BRAD KESELOWSKI: Yeah, yes and no. Like I said, a lot of people view this track as one in its own, but I sure ain’t complaining, and I know everybody at Team Penske ain’t complaining about a one‑two finish.

Q. You said yesterday that the win gave you some confidence towards today; did you call on that at all at different parts of today?

BRAD KESELOWSKI: You know, I honestly thought, sitting here yesterday, that I learned a lot that I could apply today, and there was very little that applied today. The cars are so much different. I was really pumped. Like man, I really took a lot away from yesterday, I’m going to do this in the Cup car, I’m going to do that, and shoot, the top in 3 and 4 never came in, and I worked on that super hard with the Xfinity car and got in a good rhythm and routine there. It’s like learning a dance and then you get on the dance floor and they never play the song. Like dammit, I was ready. That never happened, never materialized.

Q. Your crew chief Paul mentioned that the team kind of tried different things on pit road like choreography wise. Can you elaborate on that a little bit, and is that something you worked on during the off weekend?

BRAD KESELOWSKI: Yeah, I’m not privy to that information, so I couldn’t tell you. But I’ll take it, whatever it was.

Q. You kind of touched on it a little bit ago right there with the Xfinity race not really applying too much, but I was curious if that extra track time helped you?

BRAD KESELOWSKI: No, it really didn’t. I wish I could say it did, but there wasn’t much I took from it.

Q. Brad, you’ve been in the position to go for a championship several times. You’ve won a championship. You’re talking about the inconsistencies. How do you get your head right to go into this not knowing whether or not you can bring a good car to the race to actually compete for the title?

BRAD KESELOWSKI: You know, I think the only thing you can really do is try to be the best leader you can be, try to be honest with yourself and with your team, and try to handle it with as much grace as possible. But you can’t deny realities, and then of course at the end of the day, you’ve got to go to work and you’ve got to find it. You know, that’s all easier said than done for sure, especially with these big race teams. They’ve got 400 or 500 some employees, and I think it might have been easier to turn the Titanic around than it is to change a race team on some things.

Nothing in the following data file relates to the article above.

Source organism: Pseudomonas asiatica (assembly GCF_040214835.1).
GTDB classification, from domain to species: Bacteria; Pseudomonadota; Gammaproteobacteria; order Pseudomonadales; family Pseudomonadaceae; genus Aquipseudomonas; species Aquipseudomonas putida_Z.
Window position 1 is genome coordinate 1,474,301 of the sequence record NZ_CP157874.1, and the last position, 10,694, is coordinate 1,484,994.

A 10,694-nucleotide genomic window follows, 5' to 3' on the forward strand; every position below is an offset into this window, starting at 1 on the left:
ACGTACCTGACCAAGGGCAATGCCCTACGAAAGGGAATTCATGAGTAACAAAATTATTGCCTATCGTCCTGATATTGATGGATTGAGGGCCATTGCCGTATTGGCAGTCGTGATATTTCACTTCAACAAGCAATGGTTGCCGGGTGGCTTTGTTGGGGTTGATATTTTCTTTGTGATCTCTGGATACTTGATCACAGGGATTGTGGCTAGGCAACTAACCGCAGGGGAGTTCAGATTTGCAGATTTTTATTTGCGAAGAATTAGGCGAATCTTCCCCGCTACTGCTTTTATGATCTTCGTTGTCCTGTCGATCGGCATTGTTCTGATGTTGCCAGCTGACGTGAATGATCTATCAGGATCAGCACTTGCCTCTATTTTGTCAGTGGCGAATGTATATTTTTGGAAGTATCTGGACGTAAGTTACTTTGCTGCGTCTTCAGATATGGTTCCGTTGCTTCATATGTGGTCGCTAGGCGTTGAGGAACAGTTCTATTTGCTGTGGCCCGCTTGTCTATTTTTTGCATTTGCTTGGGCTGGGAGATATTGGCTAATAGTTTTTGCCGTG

But the reality is that we have to continue to strive to be better, to be in the conversation come November.

Q. Brad, the Chase for 500, there’s a chance that next weekend Team Penske could get their 500th win across all series. You talk about chasing a record like Mark Donohue’s, but what would that mean, to be the guy to deliver Roger that kind of a milestone?

BRAD KESELOWSKI: Yeah, that would be cool. I don’t know what the IndyCar schedule is. Are they racing next week? No? Two weeks, so Penske is two wins behind? So someone would have to win either Super Car or Xfinity. Yeah, that would be cool. I don’t know, I haven’t really thought that much about it. There’s only one IndyCar race left, right? So kind of the opportunities are dwindling down for those guys to be the ones to get it done.

But it looks like we’ll have the opportunity between the Australian cars and the Cup cars to do it, and hopefully we can be the one.